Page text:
As you usually you are NOT able to understand even the things you report yourself.
NO, absolutely NO: Intel was NOT obligated to change its CPU dispatcher! Everything is clear on the above Section 2.3. But NOT to you, of course, because you're systematically showing to have problems understanding statements which are even written in your mother language...
|I will certainly check the next version of Intel's compiler and libraries to see if they have done so
As I've said before, NOTHING changed: Intel's compilers are STILL working EXACTLY on the same way.
And you know why? Because they do like an optimizing compiler SHOULD work. Of course, if you have the bare minimum idea on how a (specific: I give you this hing) processor works, and how a compiler generates optimized code for it.
You can better spend your time trying to understand the settlement, instead.
|or they have found a loophole in the settlement.
There's no loophole. And nothing was hidden. The reason is crystal clear on the above Section 2.3.
But you have a different problem: your aren't able to understand it, and I doubt that you'll ever be able to get it, since you've a history on this forum about misunderstanding writings. So, you've a serious problem on your own.
|Interestingly, this is not the end of the story. Only about one month after the AMD/Intel settlement, the US Federal Trade Commission (FTC) filed an antitrust complaint against Intel. The accusations in the FTC complaint are unusually strong:
Intel sought to undercut the performance advantage of non-Intel x86 CPUs relative to Intel x86 CPUs when it redesigned and distributed software products, such as compilers and libraries.
To the public, OEMs, ISVs, and benchmarking organizations, the slower performance of non-Intel CPUs on Intel-compiled software applications appeared to be caused by the non-Intel CPUs rather than the Intel software. Intel failed to disclose the effects of the changes it made to its software in or about 2003 and later to its customers or the public. Intel also disseminated false or misleading documentation about its compiler and libraries. Intel represented to ISVs, OEMs, benchmarking organizations, and the public that programs inherently performed better on Intel CPUs than on competing CPUs. In truth and in fact, many differences were due largely or entirely to the Intel software. Intel's misleading or false statements and omissions about the performance of its software were material to ISVs, OEMs, benchmarking organizations, and the public in their purchase or use of CPUs. Therefore, Intel's representations that programs inherently performed better on Intel CPUs than on competing CPUs were, and are, false or misleading. Intel's failure to disclose that the differences were due largely to the Intel software, in light of the representations made, was, and is, a deceptive practice. Moreover, those misrepresentations and omissions were likely to harm the reputation of other x86 CPUs companies, and harmed competition.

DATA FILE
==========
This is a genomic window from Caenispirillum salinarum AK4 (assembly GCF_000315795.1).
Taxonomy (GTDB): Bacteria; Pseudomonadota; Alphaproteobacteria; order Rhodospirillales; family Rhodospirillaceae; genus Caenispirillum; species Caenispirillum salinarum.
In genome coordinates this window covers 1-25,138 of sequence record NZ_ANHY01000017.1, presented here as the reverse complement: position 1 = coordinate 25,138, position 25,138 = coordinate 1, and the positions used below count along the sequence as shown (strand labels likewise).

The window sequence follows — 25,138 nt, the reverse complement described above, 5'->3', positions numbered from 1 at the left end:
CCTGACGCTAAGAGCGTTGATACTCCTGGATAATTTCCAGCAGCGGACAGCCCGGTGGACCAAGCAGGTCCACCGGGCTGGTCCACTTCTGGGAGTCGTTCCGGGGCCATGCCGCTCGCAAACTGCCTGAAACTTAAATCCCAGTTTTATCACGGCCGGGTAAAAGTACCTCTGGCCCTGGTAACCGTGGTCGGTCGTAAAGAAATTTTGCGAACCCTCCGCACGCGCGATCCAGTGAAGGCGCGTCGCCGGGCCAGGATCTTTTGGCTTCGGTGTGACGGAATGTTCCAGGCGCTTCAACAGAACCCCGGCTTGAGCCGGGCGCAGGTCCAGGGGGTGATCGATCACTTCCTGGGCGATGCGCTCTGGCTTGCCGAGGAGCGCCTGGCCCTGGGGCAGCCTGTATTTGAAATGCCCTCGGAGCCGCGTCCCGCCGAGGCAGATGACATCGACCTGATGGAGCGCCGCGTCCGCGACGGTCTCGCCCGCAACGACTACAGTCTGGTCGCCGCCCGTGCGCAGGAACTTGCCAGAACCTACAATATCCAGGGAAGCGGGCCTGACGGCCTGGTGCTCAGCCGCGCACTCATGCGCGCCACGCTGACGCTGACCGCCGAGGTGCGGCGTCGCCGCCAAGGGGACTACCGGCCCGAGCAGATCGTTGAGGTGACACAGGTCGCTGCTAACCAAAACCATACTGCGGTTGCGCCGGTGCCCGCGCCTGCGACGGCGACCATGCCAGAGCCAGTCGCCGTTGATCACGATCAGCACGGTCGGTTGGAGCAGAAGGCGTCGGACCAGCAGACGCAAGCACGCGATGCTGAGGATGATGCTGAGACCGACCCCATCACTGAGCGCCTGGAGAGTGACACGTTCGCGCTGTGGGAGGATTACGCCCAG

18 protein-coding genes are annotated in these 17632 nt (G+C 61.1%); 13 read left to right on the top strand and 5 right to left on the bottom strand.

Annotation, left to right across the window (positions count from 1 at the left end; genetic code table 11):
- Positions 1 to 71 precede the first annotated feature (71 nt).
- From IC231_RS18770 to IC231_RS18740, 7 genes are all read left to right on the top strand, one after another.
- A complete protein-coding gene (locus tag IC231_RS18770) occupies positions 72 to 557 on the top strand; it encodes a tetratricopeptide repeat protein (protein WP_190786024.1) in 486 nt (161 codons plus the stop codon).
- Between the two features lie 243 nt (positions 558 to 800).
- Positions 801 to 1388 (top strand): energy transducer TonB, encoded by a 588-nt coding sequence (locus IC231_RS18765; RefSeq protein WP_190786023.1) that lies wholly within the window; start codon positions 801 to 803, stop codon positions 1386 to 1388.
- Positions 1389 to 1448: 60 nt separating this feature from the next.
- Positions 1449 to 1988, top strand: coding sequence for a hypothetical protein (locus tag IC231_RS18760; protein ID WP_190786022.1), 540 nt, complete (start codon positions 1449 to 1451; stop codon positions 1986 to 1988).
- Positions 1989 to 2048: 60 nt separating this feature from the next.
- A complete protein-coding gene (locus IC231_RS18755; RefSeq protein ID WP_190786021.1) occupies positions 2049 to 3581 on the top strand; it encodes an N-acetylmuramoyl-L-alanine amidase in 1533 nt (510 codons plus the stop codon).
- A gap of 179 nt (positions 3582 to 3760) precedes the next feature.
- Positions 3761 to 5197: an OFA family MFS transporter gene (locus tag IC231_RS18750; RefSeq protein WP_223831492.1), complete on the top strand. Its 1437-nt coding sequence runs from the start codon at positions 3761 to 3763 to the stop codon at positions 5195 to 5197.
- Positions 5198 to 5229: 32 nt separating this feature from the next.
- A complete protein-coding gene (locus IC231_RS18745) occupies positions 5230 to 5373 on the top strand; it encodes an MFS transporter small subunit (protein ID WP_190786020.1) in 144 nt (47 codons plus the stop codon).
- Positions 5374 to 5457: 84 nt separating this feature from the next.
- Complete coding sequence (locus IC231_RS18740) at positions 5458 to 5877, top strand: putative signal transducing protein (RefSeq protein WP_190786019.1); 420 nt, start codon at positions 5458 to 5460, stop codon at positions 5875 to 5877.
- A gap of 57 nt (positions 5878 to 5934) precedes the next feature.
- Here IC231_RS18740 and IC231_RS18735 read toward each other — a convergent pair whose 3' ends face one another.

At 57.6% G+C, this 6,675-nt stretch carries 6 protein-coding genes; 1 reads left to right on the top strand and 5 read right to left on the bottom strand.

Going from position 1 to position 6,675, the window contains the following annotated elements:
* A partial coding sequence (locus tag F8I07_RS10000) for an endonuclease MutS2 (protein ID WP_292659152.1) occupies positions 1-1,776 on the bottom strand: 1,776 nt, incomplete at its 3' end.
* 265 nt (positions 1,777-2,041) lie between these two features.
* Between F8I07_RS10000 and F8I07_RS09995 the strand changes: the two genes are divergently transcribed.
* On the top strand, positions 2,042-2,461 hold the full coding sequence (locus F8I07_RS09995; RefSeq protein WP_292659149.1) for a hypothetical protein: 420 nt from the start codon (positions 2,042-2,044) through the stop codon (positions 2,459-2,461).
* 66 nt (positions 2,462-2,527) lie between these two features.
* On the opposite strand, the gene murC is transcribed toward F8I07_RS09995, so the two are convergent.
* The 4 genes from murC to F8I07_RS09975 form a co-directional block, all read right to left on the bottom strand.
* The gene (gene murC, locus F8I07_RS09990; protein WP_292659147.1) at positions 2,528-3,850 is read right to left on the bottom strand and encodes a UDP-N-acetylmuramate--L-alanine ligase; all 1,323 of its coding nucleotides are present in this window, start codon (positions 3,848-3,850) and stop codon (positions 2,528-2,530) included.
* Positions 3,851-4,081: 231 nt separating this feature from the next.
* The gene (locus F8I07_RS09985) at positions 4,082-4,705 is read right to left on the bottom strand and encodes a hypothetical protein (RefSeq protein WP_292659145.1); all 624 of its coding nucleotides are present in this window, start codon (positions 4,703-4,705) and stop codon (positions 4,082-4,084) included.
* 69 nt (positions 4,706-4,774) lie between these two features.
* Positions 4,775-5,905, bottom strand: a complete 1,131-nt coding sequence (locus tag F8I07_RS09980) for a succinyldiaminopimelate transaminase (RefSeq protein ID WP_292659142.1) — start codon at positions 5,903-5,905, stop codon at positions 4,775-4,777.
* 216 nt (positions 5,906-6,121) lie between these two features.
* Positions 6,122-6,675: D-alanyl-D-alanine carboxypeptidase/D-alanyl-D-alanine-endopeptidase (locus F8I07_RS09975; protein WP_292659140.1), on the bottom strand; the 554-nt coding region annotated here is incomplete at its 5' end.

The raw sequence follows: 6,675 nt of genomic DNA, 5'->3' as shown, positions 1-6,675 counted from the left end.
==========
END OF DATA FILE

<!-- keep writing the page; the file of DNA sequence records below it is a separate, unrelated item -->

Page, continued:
Some ISVs requested information from Intel concerning the apparent variation in performance of identical software run on Intel and non-Intel CPUs. In response to such requests, on numerous occasions, Intel misrepresented, expressly or by implication, the source of the problem and whether it could be solved.